“I don’t think we can stand by and simply let the shortcomings of the law hurt people more,” he said during a speech at the Heritage Foundation in Washington, D.C.

“In the coming days, I will release details of a short-term solution for Americans who may be affected,” Hatch said. “That solution will address immediate concerns and set the stage for a permanent solution in the future.”

Of course. You can’t take the goodies away, so you have to give people “short-term, temporary” subsidies until such time as you develop the political courage to . . . make those subsidies long-term and permanent.

Did anyone really expect anything different?

P.P.S. A limited solution to caving: The Freedom Option.

NYT Confuses Scott Walker’s Skill And Dexterity With ‘Struggling’

Filed under: General — Dana @ 7:02 pm

[guest post by Dana]

In the media’s continuing efforts to break Scott Walker and put him in his place, today’s New York Times opened their article titled For Scott Walker, a Consistent Approach to Tough Questioning by informing readers – as if it were a fact – that Walker is struggling with questions posed by the media:

As Gov. Scott Walker of Wisconsin struggled to respond to questions about the president’s patriotism and religion last week, some saw an unprepared presidential hopeful in the national glare — not ready for “the N.F.L.,” as one participant in a Sunday morning talk show put it.

As the NYT cited those two vexing questions that the existence of civilization apparently hinges upon, I thought surely I must have missed something in Walker’s responses. Something like a struggle, and an undeniable one at that.

Asked whether he thought Obama was a Christian, Walker answered:

I don’t know.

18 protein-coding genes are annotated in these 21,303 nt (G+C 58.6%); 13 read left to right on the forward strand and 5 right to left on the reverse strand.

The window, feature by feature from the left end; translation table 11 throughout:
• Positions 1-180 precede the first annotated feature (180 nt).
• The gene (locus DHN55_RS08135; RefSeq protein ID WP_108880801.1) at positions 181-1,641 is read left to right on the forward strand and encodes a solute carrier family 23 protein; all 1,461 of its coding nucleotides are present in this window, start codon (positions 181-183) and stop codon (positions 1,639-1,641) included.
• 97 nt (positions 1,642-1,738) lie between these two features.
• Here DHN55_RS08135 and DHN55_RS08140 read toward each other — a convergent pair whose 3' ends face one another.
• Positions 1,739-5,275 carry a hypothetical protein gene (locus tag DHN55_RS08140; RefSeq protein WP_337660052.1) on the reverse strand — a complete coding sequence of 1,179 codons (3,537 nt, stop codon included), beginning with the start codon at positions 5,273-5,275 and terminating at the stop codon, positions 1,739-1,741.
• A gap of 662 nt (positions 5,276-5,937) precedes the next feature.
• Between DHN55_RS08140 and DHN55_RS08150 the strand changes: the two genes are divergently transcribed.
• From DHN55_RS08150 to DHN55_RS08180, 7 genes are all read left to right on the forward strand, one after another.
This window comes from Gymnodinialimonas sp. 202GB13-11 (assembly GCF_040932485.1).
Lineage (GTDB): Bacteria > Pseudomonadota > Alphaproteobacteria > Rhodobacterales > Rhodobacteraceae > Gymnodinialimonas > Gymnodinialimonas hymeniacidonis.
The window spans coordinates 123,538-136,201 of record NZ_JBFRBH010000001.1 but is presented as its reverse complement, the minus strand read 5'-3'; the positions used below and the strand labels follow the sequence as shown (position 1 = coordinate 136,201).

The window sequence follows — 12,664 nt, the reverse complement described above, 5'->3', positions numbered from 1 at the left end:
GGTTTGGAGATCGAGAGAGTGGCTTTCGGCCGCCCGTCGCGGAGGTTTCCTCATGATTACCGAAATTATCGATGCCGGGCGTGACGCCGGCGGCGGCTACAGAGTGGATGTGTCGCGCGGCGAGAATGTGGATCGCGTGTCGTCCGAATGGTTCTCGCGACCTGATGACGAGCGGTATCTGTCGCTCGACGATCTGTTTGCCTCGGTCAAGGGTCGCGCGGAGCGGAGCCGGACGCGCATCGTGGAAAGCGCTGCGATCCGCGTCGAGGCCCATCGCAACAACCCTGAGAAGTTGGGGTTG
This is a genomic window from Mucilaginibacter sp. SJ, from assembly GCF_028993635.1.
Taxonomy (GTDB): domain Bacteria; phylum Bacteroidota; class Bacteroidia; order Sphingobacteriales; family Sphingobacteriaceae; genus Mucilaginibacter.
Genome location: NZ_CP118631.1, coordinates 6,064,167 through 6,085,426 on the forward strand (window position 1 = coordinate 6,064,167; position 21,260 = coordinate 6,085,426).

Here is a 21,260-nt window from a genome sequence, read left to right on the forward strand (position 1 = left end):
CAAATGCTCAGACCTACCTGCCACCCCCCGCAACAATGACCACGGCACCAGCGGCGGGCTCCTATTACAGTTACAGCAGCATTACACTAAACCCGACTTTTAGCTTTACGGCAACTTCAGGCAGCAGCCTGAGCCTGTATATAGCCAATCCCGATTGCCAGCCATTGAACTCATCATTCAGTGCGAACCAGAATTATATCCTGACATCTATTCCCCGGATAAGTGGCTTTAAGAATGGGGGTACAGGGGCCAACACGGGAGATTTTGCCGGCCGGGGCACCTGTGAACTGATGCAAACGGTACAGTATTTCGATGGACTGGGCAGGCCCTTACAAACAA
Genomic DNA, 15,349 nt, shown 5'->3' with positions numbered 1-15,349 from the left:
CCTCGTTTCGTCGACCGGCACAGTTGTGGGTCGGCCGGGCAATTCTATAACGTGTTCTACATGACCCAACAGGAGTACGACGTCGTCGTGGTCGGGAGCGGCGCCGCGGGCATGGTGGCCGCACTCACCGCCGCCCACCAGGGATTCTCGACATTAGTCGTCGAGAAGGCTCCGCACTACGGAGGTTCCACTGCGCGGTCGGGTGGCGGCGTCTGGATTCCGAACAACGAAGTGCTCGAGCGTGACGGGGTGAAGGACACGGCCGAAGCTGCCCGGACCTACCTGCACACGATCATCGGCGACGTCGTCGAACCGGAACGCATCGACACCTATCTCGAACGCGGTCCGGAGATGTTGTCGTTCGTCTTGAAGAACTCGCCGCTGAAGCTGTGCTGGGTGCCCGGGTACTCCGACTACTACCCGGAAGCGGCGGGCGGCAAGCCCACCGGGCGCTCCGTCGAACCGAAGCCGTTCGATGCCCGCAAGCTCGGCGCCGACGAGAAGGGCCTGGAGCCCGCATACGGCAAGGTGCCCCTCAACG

And when reminded that the president has publicly spoken about his faith:

I’ve actually never talked about it or I haven’t read about that. I’ve never asked him that. You’ve asked me to make statements about people that I haven’t had a conversation with about that. How [could] I say if I know either of you are a Christian?

Asked whether he thought Obama loved America, Walker answered:

You should ask the president what he thinks about America,” Walker told The Associated Press while in Washington for a weekend meeting of the National Governors Association. “I’ve never asked him so I don’t know.”

Struggle? What I see is a politician walking through a minefield with skill and dexterity and deftly taking control of the conversation. And I definitely see a man who is infuriatingly smarter than those who seek to trip him up.

Of course none of this has anything to do with Walker “struggling” to answer gotcha questions or what he really thinks of Obama, and it certainly has nothing to do with an indignant media defending the president’s honor, this in spite of Dana Milbank’s hysterical efforts to appear as such. It is simply further evidence of a smug and partisan press continuing their hit job on Walker and most amusingly being unable to grasp that their very actions are having the opposite effect they hoped for: instead of branding Walker as a president-hating presidential-hopeful who pandered to the “Obama is a Muslim from Kenya who hates America” crowd and displayed a cowardice and insidiousness by his responses, they have instead helped shoot Walker right to the top of the polls. When a group is so smugly enamored by their own cleverness they are rendered without self-awareness, and the painfully obvious goes unseen.